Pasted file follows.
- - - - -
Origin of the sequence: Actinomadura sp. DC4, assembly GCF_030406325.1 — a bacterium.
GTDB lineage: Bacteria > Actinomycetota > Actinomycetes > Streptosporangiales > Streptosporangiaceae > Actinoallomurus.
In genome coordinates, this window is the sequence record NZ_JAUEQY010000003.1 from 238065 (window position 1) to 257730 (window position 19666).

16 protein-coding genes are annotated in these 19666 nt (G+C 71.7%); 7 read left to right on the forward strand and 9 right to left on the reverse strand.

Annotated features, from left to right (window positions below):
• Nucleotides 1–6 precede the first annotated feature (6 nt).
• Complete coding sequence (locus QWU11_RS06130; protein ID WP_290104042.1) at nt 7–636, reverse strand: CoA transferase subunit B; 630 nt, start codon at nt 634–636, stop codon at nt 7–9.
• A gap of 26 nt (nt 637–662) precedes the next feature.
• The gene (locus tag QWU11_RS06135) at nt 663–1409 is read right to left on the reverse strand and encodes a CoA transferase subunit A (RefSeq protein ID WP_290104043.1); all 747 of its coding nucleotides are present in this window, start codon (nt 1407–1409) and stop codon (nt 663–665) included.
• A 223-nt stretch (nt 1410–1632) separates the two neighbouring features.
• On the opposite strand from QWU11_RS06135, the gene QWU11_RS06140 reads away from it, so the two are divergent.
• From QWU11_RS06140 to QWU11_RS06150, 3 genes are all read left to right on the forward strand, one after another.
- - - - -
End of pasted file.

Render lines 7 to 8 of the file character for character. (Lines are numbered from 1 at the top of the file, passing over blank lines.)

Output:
• Complete coding sequence (locus QWU11_RS06130; protein ID WP_290104042.1) at nt 7–636, reverse strand: CoA transferase subunit B; 630 nt, start codon at nt 634–636, stop codon at nt 7–9.
• A gap of 26 nt (nt 637–662) precedes the next feature.